Women talk about pain differently

Men and women don’t just have different sensations of pain. They also talk about it differently. While men often find it embarrassing to openly show their pain, women are quicker to talk about their fear and irritation, and communicate these feelings to those around them. Women describe what their pain means to them and how it hinders them. Men, on the other hand, more often try to solve the problem themselves. They describe their pain and explain its origin.

Important for everyday clinical practice

Most women are generally also more open to asking for help. They seek support, are open to taking medication and go to the doctor earlier than men, according to a study by Scottish scientists.5 Men more often ignore pain and try to reinterpret its causes. They try to solve the problem themselves. Surprisingly, women are often not taken seriously when it comes to treating pain. Is it that they complain too much? In any case, for everyday clinical practice, it’s important to consider women carefully. They are more sensitive to pain – and they experience it more often and at stronger levels. As for men, they need to be asked more often where the pain is -– without making a big deal of it. Early and effective treatment – that does not necessarily need to be complicated – can help avoid chronic conditions.


Big little differences from A to Z: 10 things to know about gender medicine


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Hofmann, Annegret und Rolf

Frauenmedizin - Männermedizin. Der kleine Unterschied ist grösser als gedacht.
(Male and female medicine. The little differences are bigger than you think.)

Goldegg Verlag GmbH, 2021


Döll, Michaela

Frauenherzen schlagen anders: Warum Frauen in der Medizin falsch behandelt werden und wie sie die richtige Therapie bekommen. Das Buch zum Thema Gender-Medizin.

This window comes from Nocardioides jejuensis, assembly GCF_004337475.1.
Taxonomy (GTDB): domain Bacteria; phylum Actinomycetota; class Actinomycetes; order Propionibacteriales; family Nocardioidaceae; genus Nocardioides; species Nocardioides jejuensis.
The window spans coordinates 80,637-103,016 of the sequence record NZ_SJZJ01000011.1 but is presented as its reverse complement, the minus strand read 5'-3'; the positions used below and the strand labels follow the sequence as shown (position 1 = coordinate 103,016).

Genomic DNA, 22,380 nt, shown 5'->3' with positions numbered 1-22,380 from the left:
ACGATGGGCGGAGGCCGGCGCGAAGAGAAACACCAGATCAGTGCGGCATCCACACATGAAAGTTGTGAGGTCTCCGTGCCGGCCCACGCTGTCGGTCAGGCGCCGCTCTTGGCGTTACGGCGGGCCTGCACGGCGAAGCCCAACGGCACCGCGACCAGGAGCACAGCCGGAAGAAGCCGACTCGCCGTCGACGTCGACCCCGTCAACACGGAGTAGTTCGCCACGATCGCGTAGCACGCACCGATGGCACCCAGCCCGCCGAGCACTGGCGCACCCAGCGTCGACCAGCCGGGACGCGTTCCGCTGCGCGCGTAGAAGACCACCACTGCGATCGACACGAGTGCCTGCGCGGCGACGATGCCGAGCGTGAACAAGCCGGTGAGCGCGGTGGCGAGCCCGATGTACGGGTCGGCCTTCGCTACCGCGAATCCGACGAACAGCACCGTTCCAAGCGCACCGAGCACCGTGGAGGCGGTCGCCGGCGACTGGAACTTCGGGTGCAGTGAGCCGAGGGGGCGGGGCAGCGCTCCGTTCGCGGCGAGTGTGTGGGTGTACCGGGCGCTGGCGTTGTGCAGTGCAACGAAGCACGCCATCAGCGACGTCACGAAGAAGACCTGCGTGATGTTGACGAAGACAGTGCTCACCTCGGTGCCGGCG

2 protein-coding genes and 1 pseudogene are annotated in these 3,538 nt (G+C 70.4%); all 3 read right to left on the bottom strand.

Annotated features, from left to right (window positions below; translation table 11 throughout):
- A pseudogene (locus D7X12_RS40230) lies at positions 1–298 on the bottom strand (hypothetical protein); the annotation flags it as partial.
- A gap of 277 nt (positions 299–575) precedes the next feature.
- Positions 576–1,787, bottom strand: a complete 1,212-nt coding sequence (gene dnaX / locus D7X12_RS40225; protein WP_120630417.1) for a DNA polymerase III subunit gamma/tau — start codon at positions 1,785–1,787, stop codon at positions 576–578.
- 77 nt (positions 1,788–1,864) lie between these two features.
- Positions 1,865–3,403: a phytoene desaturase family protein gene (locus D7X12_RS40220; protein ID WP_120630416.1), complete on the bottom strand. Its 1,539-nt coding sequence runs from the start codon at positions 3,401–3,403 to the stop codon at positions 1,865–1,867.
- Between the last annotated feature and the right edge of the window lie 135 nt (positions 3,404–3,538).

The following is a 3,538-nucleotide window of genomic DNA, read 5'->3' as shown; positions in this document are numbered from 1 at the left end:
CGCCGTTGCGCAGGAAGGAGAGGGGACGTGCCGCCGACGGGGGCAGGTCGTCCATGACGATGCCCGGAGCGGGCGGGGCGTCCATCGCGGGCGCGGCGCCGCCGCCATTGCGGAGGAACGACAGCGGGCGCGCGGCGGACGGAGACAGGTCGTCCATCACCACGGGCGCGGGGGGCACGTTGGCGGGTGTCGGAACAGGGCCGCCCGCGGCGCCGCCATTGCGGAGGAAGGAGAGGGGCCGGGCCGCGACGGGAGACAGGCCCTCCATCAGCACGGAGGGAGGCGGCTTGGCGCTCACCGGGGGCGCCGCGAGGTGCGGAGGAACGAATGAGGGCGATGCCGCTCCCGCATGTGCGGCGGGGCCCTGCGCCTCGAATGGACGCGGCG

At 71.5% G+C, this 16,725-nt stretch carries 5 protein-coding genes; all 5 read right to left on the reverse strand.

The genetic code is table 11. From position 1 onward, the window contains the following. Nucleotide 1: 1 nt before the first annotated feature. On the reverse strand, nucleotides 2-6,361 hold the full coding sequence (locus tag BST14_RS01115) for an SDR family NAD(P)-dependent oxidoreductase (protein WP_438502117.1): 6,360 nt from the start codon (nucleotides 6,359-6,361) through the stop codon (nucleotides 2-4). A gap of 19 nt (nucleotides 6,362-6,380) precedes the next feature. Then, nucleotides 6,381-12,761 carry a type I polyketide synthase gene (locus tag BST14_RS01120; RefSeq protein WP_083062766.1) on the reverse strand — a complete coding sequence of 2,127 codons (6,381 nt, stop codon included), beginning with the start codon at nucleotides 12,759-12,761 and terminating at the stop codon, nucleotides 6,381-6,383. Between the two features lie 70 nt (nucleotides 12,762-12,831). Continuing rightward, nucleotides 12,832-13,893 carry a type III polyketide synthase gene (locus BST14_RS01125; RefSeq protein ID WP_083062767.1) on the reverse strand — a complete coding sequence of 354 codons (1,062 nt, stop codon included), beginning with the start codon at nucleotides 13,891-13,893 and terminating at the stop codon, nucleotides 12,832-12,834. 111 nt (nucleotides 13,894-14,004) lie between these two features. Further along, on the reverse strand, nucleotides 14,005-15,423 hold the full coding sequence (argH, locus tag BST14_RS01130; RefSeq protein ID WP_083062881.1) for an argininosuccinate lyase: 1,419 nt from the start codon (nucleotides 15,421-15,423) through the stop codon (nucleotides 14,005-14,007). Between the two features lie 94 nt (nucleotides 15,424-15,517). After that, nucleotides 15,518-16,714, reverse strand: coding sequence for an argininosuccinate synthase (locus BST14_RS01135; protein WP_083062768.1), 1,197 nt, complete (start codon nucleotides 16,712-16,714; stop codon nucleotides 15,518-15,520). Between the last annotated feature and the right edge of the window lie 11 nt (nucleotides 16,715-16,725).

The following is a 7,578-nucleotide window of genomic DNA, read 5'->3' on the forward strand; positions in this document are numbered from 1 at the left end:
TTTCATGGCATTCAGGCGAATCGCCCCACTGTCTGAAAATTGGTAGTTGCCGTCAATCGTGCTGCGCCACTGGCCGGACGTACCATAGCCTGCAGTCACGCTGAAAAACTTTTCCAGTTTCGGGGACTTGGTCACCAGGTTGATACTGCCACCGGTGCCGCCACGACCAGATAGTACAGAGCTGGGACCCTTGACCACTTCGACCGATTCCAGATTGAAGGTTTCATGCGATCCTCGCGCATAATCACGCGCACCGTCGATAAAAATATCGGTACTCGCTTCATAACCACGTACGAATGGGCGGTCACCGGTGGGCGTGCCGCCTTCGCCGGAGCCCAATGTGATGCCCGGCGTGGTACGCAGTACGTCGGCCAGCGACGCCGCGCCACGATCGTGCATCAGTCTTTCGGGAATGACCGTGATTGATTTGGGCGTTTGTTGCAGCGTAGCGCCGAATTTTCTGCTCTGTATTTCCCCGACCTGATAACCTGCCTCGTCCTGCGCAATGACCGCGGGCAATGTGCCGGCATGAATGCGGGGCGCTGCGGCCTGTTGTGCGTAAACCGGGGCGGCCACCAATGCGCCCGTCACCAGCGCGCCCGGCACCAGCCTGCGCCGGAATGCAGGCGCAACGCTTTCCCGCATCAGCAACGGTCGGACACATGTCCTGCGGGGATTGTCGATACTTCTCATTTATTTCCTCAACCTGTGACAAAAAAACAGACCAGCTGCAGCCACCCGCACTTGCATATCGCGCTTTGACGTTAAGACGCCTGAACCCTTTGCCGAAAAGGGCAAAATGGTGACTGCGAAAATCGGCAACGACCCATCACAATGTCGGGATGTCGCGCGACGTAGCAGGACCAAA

(Women’s hearts beat differently: Why women receive false medical treatment and how they can get the right therapy. The Book about Gender Medicine.)

mvg Verlag 2020


Vera Regitz-Zagrosek, Stefanie Schmid-Altringer

Gendermedizin: Warum Frauen eine andere Medizin brauchen.
(Gender medicine: Why women need a different kind of medicine.)

Scorpio Verlag, 2020


Donatella Lippi, Raffaella Bianucci, Simon Donell

Gender medicine: its historical roots.

Postgraduate Medical Journal, 2020 Aug;96(1138):480-486


Marek Glezerman

Gender Medicine.

Duckworth Overlook, 2017


Amber Dance

Why the sexes don’t feel pain the same way.

Nature 567, 448-450, 2019 


Jaunin-Stalder, Nicole und Mazzocato, Claudia

Hommes et femmes: sommes-nous tous égaux face à la douleur?
(Men and women: are we all equal when it comes to pain?)

Revue Médicale Suisse 2012;348


Vidal, Catherine und Salle, Muriel

Femmes et santé, encore une affaire d’hommes?
(Women and health: another men’s issue?)

Belin, 2017



Federal Health Survey of 1998). Bundesgesundheitsbl-Gesundheitsforsch – Gesundheitsschutz 2000;43: 424-431.


von der Lippe E, Krause L, Porst M, et al. Prevalence of neck and back pain in Germany. Results of the medical study BURDEN 2020. J Health Monitoring 2021;6(S3): doi: 10.25646/7854


Pieretti S, Di Giannuario A, Di Giovannandrea R, et al. Gender differences in pain and its relief. Ann. Is. Super. Sanita 2016;52(2):184–189.


Pogatzki-Zahn E. Schmerz bei Frauen und Männern (Pain in men and women)., accessed: 13/12/2021


Mills SEE, Nicolson KP, Smith BH. Chronic pain: a review of its epidemiology and associated factors in population-based studies. Br J Anaesth 2019;123(2):e273–e283.